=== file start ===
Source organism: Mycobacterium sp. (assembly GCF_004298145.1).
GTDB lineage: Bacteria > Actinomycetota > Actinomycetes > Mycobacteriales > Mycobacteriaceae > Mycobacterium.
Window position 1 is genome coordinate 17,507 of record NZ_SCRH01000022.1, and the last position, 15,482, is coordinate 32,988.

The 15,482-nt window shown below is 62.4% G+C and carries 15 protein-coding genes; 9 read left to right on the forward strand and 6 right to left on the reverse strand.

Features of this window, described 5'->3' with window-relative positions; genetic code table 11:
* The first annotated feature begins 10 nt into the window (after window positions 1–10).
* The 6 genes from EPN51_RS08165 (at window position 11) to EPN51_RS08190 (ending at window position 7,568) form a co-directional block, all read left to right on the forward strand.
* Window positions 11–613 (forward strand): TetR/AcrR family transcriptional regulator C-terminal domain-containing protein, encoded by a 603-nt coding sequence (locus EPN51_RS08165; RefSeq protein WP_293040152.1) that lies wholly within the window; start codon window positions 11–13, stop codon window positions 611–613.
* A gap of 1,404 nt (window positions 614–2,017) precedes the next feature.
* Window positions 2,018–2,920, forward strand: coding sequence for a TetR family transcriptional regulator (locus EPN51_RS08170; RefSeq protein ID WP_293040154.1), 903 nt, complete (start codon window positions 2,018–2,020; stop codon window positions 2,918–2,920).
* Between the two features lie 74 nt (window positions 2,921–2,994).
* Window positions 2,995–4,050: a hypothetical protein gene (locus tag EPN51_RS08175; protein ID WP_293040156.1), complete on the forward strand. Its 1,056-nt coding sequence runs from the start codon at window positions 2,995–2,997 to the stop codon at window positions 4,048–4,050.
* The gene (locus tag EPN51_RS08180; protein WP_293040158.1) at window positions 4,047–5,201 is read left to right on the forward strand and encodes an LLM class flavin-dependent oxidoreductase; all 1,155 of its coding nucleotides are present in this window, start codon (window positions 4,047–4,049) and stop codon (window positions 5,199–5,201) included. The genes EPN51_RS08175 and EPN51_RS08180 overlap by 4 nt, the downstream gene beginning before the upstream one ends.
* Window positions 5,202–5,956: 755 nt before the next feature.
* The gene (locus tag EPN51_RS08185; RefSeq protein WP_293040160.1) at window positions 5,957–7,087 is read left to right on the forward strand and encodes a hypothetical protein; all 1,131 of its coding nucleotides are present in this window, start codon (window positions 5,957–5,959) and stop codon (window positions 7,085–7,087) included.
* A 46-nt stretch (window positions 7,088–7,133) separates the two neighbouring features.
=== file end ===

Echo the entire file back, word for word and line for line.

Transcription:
Source organism: Mycobacterium sp. (assembly GCF_004298145.1).
GTDB lineage: Bacteria > Actinomycetota > Actinomycetes > Mycobacteriales > Mycobacteriaceae > Mycobacterium.
Window position 1 is genome coordinate 17,507 of record NZ_SCRH01000022.1, and the last position, 15,482, is coordinate 32,988.

The 15,482-nt window shown below is 62.4% G+C and carries 15 protein-coding genes; 9 read left to right on the forward strand and 6 right to left on the reverse strand.

Features of this window, described 5'->3' with window-relative positions; genetic code table 11:
* The first annotated feature begins 10 nt into the window (after window positions 1–10).
* The 6 genes from EPN51_RS08165 (at window position 11) to EPN51_RS08190 (ending at window position 7,568) form a co-directional block, all read left to right on the forward strand.
* Window positions 11–613 (forward strand): TetR/AcrR family transcriptional regulator C-terminal domain-containing protein, encoded by a 603-nt coding sequence (locus EPN51_RS08165; RefSeq protein WP_293040152.1) that lies wholly within the window; start codon window positions 11–13, stop codon window positions 611–613.
* A gap of 1,404 nt (window positions 614–2,017) precedes the next feature.
* Window positions 2,018–2,920, forward strand: coding sequence for a TetR family transcriptional regulator (locus EPN51_RS08170; RefSeq protein ID WP_293040154.1), 903 nt, complete (start codon window positions 2,018–2,020; stop codon window positions 2,918–2,920).
* Between the two features lie 74 nt (window positions 2,921–2,994).
* Window positions 2,995–4,050: a hypothetical protein gene (locus tag EPN51_RS08175; protein ID WP_293040156.1), complete on the forward strand. Its 1,056-nt coding sequence runs from the start codon at window positions 2,995–2,997 to the stop codon at window positions 4,048–4,050.
* The gene (locus tag EPN51_RS08180; protein WP_293040158.1) at window positions 4,047–5,201 is read left to right on the forward strand and encodes an LLM class flavin-dependent oxidoreductase; all 1,155 of its coding nucleotides are present in this window, start codon (window positions 4,047–4,049) and stop codon (window positions 5,199–5,201) included. The genes EPN51_RS08175 and EPN51_RS08180 overlap by 4 nt, the downstream gene beginning before the upstream one ends.
* Window positions 5,202–5,956: 755 nt before the next feature.
* The gene (locus tag EPN51_RS08185; RefSeq protein WP_293040160.1) at window positions 5,957–7,087 is read left to right on the forward strand and encodes a hypothetical protein; all 1,131 of its coding nucleotides are present in this window, start codon (window positions 5,957–5,959) and stop codon (window positions 7,085–7,087) included.
* A 46-nt stretch (window positions 7,088–7,133) separates the two neighbouring features.